Small and harmless freshwater jellyfish are being found in record numbers in lakes as varied as the US East Coast to Manitoba, Canada.
Experts cannot explain the sudden presence of the freshwater jellyfish in lakes where local observers say they've never been seen before. The jellyfish species, C. sowerbyi came from Asia approximately 100 years ago, and are considered to be an invasive species because they are not native to North America. The unusual sightings of the invasive species have created a sensation in the communities where they have been found.
The jellyfish found in a lake in Whiteshell Provincial Park, Manitoba were thought to be a first for the province reported the Winnipeg Free Press. Authorities said they would study the species to determine what ecological impact they might have. However, another report from the Winnipeg Free Press said the species has been found in Manitoba before. The earliest sighting of the jellyfish in Ontario, also called 'Medusa,' was 1980.
The adaptable species has been found in a gravel pit in Lithuania and as far north as Finland, according to a fact sheet prepared by Viktoras Didžiulis, Coastal Research and Planning Institute, Klaipeda University, Lithuania. It is believed the species was transported out of its native China via lilies in the 1880s. There are three species of freshwater jellyfish, but only C. sowerbyi has become established around the world in every continent except Antarctica.
The fact sheet advises that blooms of the species are common in late summer when lake temperatures are optimum. The species prefers still water to moving water. The jellyfish spend most of their lives as 'polyps,' and it is thought they are easily transported by wildlife in this stage, along with the movement of aquatic plants.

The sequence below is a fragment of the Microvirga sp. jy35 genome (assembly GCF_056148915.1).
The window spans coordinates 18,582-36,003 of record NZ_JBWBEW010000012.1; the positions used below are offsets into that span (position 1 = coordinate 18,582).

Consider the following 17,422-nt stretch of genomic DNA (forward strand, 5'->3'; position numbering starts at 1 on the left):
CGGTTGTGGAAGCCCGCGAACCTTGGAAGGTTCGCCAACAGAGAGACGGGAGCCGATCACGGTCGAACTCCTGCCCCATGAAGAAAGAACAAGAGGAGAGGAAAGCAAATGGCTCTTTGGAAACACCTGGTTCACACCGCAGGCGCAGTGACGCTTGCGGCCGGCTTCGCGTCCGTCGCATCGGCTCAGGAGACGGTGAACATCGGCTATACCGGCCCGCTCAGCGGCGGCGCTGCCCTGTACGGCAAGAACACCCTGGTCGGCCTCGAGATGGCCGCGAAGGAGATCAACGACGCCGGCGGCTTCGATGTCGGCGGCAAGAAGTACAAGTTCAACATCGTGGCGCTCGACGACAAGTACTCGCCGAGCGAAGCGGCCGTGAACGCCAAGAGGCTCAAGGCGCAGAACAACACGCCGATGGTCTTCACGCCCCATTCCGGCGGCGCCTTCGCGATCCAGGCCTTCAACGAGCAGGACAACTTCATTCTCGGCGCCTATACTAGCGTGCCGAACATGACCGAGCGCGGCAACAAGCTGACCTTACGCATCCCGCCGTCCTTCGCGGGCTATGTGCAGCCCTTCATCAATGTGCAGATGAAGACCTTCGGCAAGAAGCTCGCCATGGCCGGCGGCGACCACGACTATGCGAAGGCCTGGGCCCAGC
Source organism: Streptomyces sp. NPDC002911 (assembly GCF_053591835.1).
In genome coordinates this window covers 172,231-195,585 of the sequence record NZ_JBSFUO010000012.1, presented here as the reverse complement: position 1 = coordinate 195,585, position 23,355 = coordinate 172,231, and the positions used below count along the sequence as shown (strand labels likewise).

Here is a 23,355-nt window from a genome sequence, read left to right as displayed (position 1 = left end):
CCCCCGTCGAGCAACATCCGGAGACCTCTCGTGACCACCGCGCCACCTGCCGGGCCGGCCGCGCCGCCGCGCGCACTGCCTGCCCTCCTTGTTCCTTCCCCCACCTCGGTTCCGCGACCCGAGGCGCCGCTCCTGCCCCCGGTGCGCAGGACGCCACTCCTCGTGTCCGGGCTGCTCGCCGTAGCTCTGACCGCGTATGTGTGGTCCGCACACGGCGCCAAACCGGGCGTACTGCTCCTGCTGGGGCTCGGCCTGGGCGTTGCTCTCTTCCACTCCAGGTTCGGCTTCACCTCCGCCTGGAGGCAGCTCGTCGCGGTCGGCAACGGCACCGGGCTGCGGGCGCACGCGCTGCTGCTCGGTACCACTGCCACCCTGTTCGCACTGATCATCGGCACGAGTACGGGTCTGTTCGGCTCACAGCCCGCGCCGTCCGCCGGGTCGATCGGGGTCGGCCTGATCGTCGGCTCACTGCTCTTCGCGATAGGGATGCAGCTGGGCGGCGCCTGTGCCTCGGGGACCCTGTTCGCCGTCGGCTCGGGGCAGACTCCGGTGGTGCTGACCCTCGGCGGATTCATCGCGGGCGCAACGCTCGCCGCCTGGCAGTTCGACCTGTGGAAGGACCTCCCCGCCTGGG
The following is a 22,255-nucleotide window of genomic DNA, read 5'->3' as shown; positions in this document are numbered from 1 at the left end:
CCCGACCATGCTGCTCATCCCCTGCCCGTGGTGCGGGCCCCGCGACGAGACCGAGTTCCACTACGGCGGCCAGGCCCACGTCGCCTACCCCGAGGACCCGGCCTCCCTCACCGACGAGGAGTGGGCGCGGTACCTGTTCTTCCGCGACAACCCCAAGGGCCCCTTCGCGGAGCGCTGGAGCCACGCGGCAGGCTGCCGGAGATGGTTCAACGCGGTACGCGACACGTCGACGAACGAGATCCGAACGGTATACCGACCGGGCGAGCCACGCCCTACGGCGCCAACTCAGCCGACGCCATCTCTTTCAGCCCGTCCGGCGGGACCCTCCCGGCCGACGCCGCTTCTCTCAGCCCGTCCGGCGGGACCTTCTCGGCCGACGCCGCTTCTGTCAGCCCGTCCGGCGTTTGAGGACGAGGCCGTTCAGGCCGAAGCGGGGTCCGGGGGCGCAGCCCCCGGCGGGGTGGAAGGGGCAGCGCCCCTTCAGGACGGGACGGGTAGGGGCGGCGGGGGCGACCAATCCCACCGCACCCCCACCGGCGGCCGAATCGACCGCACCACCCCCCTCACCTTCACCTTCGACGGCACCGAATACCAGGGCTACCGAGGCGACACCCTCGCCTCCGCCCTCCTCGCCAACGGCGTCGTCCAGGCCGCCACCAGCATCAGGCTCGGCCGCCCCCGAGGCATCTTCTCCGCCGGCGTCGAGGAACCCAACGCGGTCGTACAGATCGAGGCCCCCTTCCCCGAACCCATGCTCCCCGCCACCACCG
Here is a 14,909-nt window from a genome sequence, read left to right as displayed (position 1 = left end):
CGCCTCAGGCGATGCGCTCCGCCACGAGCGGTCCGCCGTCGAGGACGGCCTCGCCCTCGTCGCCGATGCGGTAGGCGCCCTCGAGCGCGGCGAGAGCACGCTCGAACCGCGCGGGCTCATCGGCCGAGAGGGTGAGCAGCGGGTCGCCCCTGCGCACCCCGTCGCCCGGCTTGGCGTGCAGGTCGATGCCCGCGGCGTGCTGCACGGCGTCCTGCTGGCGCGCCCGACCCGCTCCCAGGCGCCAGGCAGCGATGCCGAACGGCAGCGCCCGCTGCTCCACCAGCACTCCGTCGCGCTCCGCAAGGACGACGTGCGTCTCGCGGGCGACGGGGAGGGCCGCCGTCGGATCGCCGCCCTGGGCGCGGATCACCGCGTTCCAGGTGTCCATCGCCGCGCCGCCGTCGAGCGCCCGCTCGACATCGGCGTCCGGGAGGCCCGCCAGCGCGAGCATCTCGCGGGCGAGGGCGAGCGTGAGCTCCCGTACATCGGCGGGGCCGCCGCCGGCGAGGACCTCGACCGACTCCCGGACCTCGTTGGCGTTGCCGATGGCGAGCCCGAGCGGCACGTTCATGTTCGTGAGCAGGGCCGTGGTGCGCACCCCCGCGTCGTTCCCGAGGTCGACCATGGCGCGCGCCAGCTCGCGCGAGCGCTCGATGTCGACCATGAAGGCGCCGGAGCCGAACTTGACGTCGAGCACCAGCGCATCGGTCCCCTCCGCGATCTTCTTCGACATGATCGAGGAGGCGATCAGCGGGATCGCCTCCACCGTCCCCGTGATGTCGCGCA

Blooms of freshwater jellyfish have been reported in Walden Pond, where a swimmer reported finding herself in the midst of approximately "thousands" of the creatures said WBUR.
A report from the Nashua Telegraph says the jellyfish have also bloomed in New Hampshire's Naticook Lake. Once again, the report was attributed to a swimmer who found himself swimming over top of hundreds or thousands of the animals. That swimmer, Mike Malzone, told the Nashua Telegraph “It was like seeing Bigfoot or something. I’ve been fishing my whole life, and I go there at least six or seven times a year, but I’ve never seen anything like it.” Sightings of the jellyfish in New Hampshire are normally rare, said the newspaper.
The Daily Globe reported at the end of August that the species had also been found in some Minnesota lakes, reporting the species were found near the Ontario border. The last time there was a noticeable freshwater jellyfish bloom in the area was 2006.
Sightings have also been reported in Tennessee, said the Chatanoogan. An expert interviewed by the Chatanoogan said the species is common in North America, but sightings are rare as the jellyfish only blooms in the right conditions for a brief time.
Another sighting came from Brockville Ontario last week, where swimmers say they saw the jellyfish in the St. Lawrence River, according to the Reporter & Times.
Typically, when swimmers tell others of seeing hundreds and thousands of jellyfish in a freshwater lake, the response is skepticism. This prompts the people who saw the creature to return to where they saw the animal and capture a specimen. That's what Brockville Resident, 17 year old Philip Nevay did, said the Reporter & Times. Philip's mother, Francine told the paper "He's been showing it around the neighbourhood. People really want to see it."
Like most jellyfish, the C. sowerbyi has a toxin which it imparts through stinging, but the small size of the species means that the toxins do not bother most people.
Global warming, which means spring has an earlier onset and summers last a little longer, are thought to be the contributing factor to this year's sightings of the jellyfish.